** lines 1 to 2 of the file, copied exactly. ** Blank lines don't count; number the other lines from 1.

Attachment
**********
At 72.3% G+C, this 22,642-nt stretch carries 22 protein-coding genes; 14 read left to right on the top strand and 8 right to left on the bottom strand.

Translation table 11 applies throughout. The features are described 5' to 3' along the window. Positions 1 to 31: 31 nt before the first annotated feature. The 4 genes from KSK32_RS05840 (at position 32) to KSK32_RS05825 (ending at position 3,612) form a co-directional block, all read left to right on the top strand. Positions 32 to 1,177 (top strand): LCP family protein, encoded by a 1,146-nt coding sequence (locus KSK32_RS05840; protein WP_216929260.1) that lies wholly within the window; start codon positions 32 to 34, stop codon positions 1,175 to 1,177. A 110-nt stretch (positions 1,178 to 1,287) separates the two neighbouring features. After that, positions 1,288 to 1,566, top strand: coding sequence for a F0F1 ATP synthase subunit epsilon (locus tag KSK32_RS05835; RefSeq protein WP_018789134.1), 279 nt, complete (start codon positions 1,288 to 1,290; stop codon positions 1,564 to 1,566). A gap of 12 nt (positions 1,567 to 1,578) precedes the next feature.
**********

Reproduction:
At 72.3% G+C, this 22,642-nt stretch carries 22 protein-coding genes; 14 read left to right on the top strand and 8 right to left on the bottom strand.

Translation table 11 applies throughout. The features are described 5' to 3' along the window. Positions 1 to 31: 31 nt before the first annotated feature. The 4 genes from KSK32_RS05840 (at position 32) to KSK32_RS05825 (ending at position 3,612) form a co-directional block, all read left to right on the top strand. Positions 32 to 1,177 (top strand): LCP family protein, encoded by a 1,146-nt coding sequence (locus KSK32_RS05840; protein WP_216929260.1) that lies wholly within the window; start codon positions 32 to 34, stop codon positions 1,175 to 1,177. A 110-nt stretch (positions 1,178 to 1,287) separates the two neighbouring features. After that, positions 1,288 to 1,566, top strand: coding sequence for a F0F1 ATP synthase subunit epsilon (locus tag KSK32_RS05835; RefSeq protein WP_018789134.1), 279 nt, complete (start codon positions 1,288 to 1,290; stop codon positions 1,564 to 1,566). A gap of 12 nt (positions 1,567 to 1,578) precedes the next feature.